Above : The 1,015 c.c. GS Club
Above : The wide opening lid and the enormous unobstructed boot is a feature of all the GS saloons

Above : The 1220 Club -revised seating, door handles, interior trim and a bigger engine - a most attractive package
Above : The Estate - available in 1015 or 1220 form initially - now only in 1220 form

Above : The fascinating French facia, rev counter on the right and a digital speedometer under a magnifying glass in the centre
Above : The more traditional British facia

Replacement costs are high on the major units, so check most carefully for any suspicion of engine or gearbox trouble; remember that a new engine could mean £300 to £400 and a new gearbox £200 to £300 by the time the old unit has been taken out and a new one installed.

Early automatic cars tended to develop a micro-switch relay defect which meant the car stayed in top gear, and this again required specialist attention. Drive shaft trouble seems to have been fairly rare in the GS, the only problems occurring when the rubber boot has been damaged and water and grit allowed to enter the joint. Headlamp damage or rusting can be expensive, much more so than a normal Lucas sealed beam unit, and should be checked for. It has been known for one or more of the rear disc brake pistons to seize, with the car’s excellent roadholding and braking disguising the failure for many many miles.

Silencers and tailpipes are especially subject to rusting and are an expensive item to replace, so a careful inspection is called for. If you should decide to go for the 1,015 c.c. example it is worth checking in the service history that the various brake modifications have been incorporated over the years.

Inside the car, the GS stands up well to wear. Beware of a badly stained light cloth interior, since a great deal of work will be needed with upholstery cleaner to bring it back to acceptable standards.

Running a used GS can be an expensive business since servicing is not cheap and is most difficult to do on your own. Taking spark plugs out is a job for a contortionist, and many quite experienced do-it-yourself fiends may jib at such simple tasks as changing the points. To do this you have to take the distributor out complete, having marked its position in the clamp relative to the engine, slip in a new set of cassette points, and re-install the distributor. It sounds quite easy, but the position of the distributor and the clamp nuts makes it a tricky job.

Taking the heads off and doing a decoke is again rather beyond the average man, as it requires the belts to be taken off the cams, the whole of the front end to be dismantled to get at the engine, and the overhead cam clearances set up again.

The suspension and brake circuits with their pressure chambers and high pressure lines, pumps and accumulators are really a completely closed book to the do-it-yourself man, and any major problems here really have to go to a specialized agent. It is easy to check the suspension system for correct operation. When the car is started, it should raise itself to normal ride height quite quickly without needing to rev the engine. And when the engine is switched off again, it should maintain its ride height for around 30 seconds before sinking. With the engine running, you can put your weight on the back or the front of the car and the suspension should immediately adjust to the extra weight and bring itself up to the original ride height. Failure in any of these tests could indicate worn or leaking seals,but it is unlikely that the GS buyer will come across any major trouble here. Accident repairs are again expensive, a minor bump at the front means at the least a new plastic grille which can cost £20, and the more major the bump‚the worse the bill. A new bonnet will cost a great deal of money, and although the front wings are bolted on, they can slide back on their mountings in an accident and damage the doors. A rear end accident that is more than a minor bumper dent will also mean a new tailgate, which can cost a great deal, and any damage to the rear quarters means a lot of expense since the panel is welded to the pillar at the back.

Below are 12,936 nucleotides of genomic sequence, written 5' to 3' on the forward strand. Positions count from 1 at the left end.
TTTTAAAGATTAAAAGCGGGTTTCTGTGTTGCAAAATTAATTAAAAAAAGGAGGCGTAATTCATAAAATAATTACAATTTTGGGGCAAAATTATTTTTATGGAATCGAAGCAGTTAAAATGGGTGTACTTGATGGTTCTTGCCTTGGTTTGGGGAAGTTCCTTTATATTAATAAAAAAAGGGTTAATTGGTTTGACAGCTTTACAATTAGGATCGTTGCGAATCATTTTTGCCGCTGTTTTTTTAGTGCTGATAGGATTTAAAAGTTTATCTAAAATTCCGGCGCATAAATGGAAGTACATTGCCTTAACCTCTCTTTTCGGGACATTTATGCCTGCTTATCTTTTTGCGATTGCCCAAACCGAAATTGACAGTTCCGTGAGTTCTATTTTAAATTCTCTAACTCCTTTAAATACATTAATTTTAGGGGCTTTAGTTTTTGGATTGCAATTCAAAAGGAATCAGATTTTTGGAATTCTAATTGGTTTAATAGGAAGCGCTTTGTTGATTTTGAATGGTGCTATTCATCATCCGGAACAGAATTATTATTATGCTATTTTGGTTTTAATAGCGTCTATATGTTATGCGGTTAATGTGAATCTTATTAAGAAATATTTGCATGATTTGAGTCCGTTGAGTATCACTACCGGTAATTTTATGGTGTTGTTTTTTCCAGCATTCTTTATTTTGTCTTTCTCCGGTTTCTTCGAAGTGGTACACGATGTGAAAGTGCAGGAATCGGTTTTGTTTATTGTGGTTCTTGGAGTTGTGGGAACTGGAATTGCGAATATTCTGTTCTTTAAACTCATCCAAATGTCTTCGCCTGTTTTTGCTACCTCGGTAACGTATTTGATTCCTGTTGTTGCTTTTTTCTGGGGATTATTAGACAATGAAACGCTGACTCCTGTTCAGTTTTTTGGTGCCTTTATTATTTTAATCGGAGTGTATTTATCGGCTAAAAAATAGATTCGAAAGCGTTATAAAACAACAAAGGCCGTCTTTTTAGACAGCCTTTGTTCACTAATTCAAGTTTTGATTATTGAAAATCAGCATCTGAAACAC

August 1970 New CitroŽn GS announced in France.

March 1971 CitroŽn GS 1,015 introduced on UK market with right-hand drive and round instruments in place of French instrument panel.

October 1971 Semi-automatic saloon 1,015 c.c. introduced to UK.

March 1972 Estate car in normal and semi-automatic form introduced on UK market.

August 1972 1,220 c.c. Super Confort and Club saloon introduced with Estate Car and semi-automatic versions.

September 1972 Club version of 1,015 c.c. c.c. engine discontinued and Estate and Estate Car version of 1 ,015 c.c. discontinued.

June 1974 Introduction of G Special (1,015 c.c. engine), G Special 1220, Club 1220. and respective estate car and semi-automatic versions.

Cost of spares ex-factory

Components or sub-assemblies
1015 and 1220 models
Reconditioned engine assembly
£233 (Maximum credit on return of old units in repairable condition £34)
Reconditioned gearbox assembly
£130 (max credit £28)
Reconditioned semi automatic
£182 (max credit £47)
Clutch assembly
Crown wheel and pinion
Front hydropneumatic sphere
£12.32 each
Rear hydropneumatic sphere
£12.32 each
Exhaust system complete
Alternator £27.50
Starter motor
Front disc brake pads
Rear disc brake pads
Windscreen (toughened)
Door shell complete
All prices supplied by Citroen Cars Ltd. All prices include VAT.

Performance data

GS 1015
GS 1220
Road Tested in Autocar of
25 Mar 1970
1 Mar 1973
Mean maximum speed (mph)

Acceleration (sec)

0-30 mph
0-40 mph
0-50 mph
0-60 mph
0-70 mph
0-80 mph
0-90 mph
Standing 1/4 mile (sec)
Top gear

Overall fuel consumption (mpg)
Typical fuel consumption (mpg)


13ft 1in.
5ft 0in.
5ft 0in.
Kerb weight (cwt)

Chassis identification

Chassis number
First cars introduced
First semi automatic
Estate Car Confort
Estate Car Club
Estate automatic
Saloon 1220 super Confort and Club
Saloon and Estate Club discontinued in 1,015 c.c. form
28 GA 1103
Saloon Confort continued
05 GE3552
Estate Confort continued
Saloon 1220 continued
00GC 9127
Estate 1220 continued

Approximate selling prices

Price range
£750 - £800

£800 - £850 1972 (Club)

£850 - £900 1972

£900 - £950 1972 (Estate)
1973 (Confort)

£950 - £1,000 1973 (Estate)

£1,000 - £1,100
1973 (Saloon)
£1,200 - £1,300
1974 (Club and Estate)
£1,300 - £1,400

1974 (Club Estate)

Originally published in Autocar week ending 10th August 1974

© 1974 Autocar/2015 CitroŽnŽt